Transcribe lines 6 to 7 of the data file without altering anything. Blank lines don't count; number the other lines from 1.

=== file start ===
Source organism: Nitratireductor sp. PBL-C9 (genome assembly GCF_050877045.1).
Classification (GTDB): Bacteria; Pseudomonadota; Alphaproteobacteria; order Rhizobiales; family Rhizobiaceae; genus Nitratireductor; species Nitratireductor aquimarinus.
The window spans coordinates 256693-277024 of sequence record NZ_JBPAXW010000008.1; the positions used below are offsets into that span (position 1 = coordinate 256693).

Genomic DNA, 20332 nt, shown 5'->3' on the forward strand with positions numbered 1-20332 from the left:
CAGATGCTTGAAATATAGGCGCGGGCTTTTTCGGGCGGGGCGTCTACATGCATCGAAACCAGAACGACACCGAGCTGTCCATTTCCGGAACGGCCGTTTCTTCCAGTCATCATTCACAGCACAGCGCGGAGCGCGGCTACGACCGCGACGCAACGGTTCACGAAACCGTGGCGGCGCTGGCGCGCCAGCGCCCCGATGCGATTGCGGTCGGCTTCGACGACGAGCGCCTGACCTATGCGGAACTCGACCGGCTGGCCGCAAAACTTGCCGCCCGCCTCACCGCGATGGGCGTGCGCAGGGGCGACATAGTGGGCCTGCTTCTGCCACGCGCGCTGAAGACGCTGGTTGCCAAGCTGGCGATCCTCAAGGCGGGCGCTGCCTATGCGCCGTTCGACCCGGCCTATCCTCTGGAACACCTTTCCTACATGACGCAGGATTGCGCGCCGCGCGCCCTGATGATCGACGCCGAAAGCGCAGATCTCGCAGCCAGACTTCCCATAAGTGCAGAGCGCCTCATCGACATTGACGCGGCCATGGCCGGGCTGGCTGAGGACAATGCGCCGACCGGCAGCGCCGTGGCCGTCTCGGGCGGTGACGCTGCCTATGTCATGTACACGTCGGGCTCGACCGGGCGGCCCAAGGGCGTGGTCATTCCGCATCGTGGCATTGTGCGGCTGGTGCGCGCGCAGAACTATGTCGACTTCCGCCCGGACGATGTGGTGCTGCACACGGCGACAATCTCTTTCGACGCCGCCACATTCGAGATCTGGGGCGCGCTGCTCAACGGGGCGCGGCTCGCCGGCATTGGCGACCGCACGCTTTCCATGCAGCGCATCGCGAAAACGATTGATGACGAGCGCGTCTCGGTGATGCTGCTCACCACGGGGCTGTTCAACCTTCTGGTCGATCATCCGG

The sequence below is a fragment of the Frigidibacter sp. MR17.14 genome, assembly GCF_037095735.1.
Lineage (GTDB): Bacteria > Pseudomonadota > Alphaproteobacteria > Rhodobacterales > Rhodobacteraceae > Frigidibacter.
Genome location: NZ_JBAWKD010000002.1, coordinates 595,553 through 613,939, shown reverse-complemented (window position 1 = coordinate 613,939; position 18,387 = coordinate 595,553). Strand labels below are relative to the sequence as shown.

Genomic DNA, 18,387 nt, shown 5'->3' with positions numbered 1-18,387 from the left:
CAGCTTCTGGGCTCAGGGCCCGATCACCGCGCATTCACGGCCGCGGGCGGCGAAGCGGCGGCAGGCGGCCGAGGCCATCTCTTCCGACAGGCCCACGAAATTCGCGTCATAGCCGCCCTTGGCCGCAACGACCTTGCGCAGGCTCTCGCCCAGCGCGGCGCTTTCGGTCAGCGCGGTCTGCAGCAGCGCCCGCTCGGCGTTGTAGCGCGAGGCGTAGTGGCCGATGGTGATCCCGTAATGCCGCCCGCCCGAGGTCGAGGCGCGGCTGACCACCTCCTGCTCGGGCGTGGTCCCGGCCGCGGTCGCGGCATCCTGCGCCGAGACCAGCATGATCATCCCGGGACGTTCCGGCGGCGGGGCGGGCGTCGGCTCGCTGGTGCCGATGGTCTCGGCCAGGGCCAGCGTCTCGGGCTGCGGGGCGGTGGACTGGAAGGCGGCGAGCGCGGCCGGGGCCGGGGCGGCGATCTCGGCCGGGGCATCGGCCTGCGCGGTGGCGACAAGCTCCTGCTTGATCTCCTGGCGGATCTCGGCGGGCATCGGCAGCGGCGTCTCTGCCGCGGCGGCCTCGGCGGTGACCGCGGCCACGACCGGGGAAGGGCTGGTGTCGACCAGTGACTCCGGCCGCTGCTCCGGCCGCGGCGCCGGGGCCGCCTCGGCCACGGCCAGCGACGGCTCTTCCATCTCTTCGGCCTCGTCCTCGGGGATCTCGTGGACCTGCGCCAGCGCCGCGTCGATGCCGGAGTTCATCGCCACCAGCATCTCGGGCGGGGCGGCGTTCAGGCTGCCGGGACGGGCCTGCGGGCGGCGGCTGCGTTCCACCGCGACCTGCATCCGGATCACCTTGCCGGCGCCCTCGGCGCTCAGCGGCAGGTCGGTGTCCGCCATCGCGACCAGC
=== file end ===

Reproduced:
The sequence below is a fragment of the Frigidibacter sp. MR17.14 genome, assembly GCF_037095735.1.
Lineage (GTDB): Bacteria > Pseudomonadota > Alphaproteobacteria > Rhodobacterales > Rhodobacteraceae > Frigidibacter.